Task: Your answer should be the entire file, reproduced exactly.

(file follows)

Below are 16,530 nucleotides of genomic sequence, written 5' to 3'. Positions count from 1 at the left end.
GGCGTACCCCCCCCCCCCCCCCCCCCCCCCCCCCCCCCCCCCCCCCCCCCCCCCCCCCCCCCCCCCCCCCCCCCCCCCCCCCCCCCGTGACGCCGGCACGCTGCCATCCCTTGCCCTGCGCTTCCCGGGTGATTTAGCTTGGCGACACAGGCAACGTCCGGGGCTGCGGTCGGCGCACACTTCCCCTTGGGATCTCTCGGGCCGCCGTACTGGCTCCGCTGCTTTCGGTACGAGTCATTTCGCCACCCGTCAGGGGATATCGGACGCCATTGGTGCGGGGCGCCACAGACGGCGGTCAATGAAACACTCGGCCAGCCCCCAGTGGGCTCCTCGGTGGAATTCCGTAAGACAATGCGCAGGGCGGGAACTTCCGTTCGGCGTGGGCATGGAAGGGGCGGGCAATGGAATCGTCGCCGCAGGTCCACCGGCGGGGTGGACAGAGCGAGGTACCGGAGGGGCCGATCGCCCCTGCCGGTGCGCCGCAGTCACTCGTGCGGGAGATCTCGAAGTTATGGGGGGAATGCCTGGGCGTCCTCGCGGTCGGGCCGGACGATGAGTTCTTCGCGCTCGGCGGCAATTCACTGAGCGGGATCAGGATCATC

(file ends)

Below are 16,530 nucleotides of genomic sequence, written 5' to 3'. Positions count from 1 at the left end.
GGCGTACCCCCCCCCCCCCCCCCCCCCCCCCCCCCCCCCCCCCCCCCCCCCCCCCCCCCCCCCCCCCCCCCCCCCCCCCCCCCCCCGTGACGCCGGCACGCTGCCATCCCTTGCCCTGCGCTTCCCGGGTGATTTAGCTTGGCGACACAGGCAACGTCCGGGGCTGCGGTCGGCGCACACTTCCCCTTGGGATCTCTCGGGCCGCCGTACTGGCTCCGCTGCTTTCGGTACGAGTCATTTCGCCACCCGTCAGGGGATATCGGACGCCATTGGTGCGGGGCGCCACAGACGGCGGTCAATGAAACACTCGGCCAGCCCCCAGTGGGCTCCTCGGTGGAATTCCGTAAGACAATGCGCAGGGCGGGAACTTCCGTTCGGCGTGGGCATGGAAGGGGCGGGCAATGGAATCGTCGCCGCAGGTCCACCGGCGGGGTGGACAGAGCGAGGTACCGGAGGGGCCGATCGCCCCTGCCGGTGCGCCGCAGTCACTCGTGCGGGAGATCTCGAAGTTATGGGGGGAATGCCTGGGCGTCCTCGCGGTCGGGCCGGACGATGAGTTCTTCGCGCTCGGCGGCAATTCACTGAGCGGGATCAGGATCATC